By Rachel Ponder, APG NewsAugust 11, 2011
ABERDEEN PROVING GROUND, Md. - Finding a new job after moving to a location can be daunting, especially in this current economic climate. Fortunately there are programs available to help military spouses find civil service positions.
Carolyn Russell, Aberdeen Proving Ground’s military spouse program coordinator at the Civilian Personnel Advisory Center, helps spouses navigate job searches. This includes helping them enroll in the Priority Placement Program or find employment under the Executive Order 13473 (Spouse Preference Authority), both of which allow some spouses to be hired for federal jobs without going through the usual competitive process.
“These programs are separate but work in conjunction with each other,” Russell said.
PPP and Executive Order 13473 provide noncompetitive appointing authority for spouses of active duty military members of the U.S. Armed Forces, including the U.S. Coast Guard and full-time National Guard, and who are relocating to accompany their service member during a permanent change of station to a new commuting area.
Spouses who enroll in the Priority Placement Program, or PPP, are matched with potential positions that meet their qualifications and preferences. Job placement will vary with each candidate. The spouse may be enrolled in PPP for up to one year and is entitled to one valid job offer for which they are considered “well qualified.”
Russell said Executive Order 13473 offers a little more flexibility. It allows spouses to self-nominate for DoD positions and to apply for jobs offered internally. The spouse remains eligible for a maximum of two years from the date of the PCS orders.
“The Executive Order 13473 gives spouses, who have never had federal experience, a chance to get their foot in the door,” Russell said.
She said military spouses serve their country by supporting their service members through frequent moves.
“It can be difficult to build a career and find jobs as a military spouse, moving every three to five years,” said Russell. “These programs take some of that burden off of them, and it shows that the DoD really is trying to take care of its own.”
Eligibility documents needed to enroll in both programs include:
Marriage certificate or license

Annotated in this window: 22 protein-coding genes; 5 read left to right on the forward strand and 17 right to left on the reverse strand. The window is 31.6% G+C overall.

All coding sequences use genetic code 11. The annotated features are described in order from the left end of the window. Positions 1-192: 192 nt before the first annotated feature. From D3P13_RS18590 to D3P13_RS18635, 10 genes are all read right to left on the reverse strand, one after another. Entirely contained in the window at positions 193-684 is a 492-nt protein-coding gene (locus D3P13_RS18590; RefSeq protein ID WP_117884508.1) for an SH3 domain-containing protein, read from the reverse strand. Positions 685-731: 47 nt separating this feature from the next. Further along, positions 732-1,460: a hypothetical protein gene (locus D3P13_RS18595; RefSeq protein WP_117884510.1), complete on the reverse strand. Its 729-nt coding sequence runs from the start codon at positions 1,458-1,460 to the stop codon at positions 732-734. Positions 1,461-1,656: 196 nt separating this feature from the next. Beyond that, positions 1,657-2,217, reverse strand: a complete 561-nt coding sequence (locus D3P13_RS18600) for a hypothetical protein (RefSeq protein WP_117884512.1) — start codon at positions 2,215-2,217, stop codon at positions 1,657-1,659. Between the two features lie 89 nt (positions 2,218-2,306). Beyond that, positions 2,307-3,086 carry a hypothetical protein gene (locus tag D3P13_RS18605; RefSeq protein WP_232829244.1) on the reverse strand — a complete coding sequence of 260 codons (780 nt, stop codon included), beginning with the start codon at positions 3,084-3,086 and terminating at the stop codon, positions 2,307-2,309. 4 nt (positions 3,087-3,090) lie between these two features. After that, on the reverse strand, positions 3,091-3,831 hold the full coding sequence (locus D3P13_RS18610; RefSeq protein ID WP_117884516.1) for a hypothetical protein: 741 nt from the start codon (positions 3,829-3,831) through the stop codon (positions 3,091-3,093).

SF50’s and latest appraisal from previous federal employment.
Russell said Army Community Service provides resume writing assistance, how-to classes and job fairs to help with job placement.
Amy Fuller, a military spouse who has enrolled in the PPP twice, said the program helped her establish her career. Fuller moved to APG with her husband earlier this spring and received a job offer at CECOM in July. She called PPP one of the single best benefits military spouses should take advantage of.
“The PPP gave me the ability to move with my husband and have a career,” Fuller said. “He experiences less stress by knowing that I will be able to find a job when we move, so the program is really beneficial to both of us. And he knows that I will be able to take care of myself financially when he deploys. This allows him to focus on his job.”
Fuller said the program allows her to maintain civil employment, build her retirement fund and help prepare for her husband’s retirement.
“When my husband retires from the military, I will be able to support him with my career while he finds employment,” she said.
Marilyn Mitchell-McCluskey, a military spouse who recently received a job with the help of PPP, advises spouses to be patient. She learned about PPP while volunteering for Army Community Service.
“Don’t just sit and wait,” she said. “Do things to make yourself more marketable, take classes and volunteer.”
For more information about PPP and Executive Order 13473, or to make an appointment, call Russell at 410-306-0173.
For more information about the Army Community Service Employment Readiness program, call Marilyn Howard at 410-278-9669.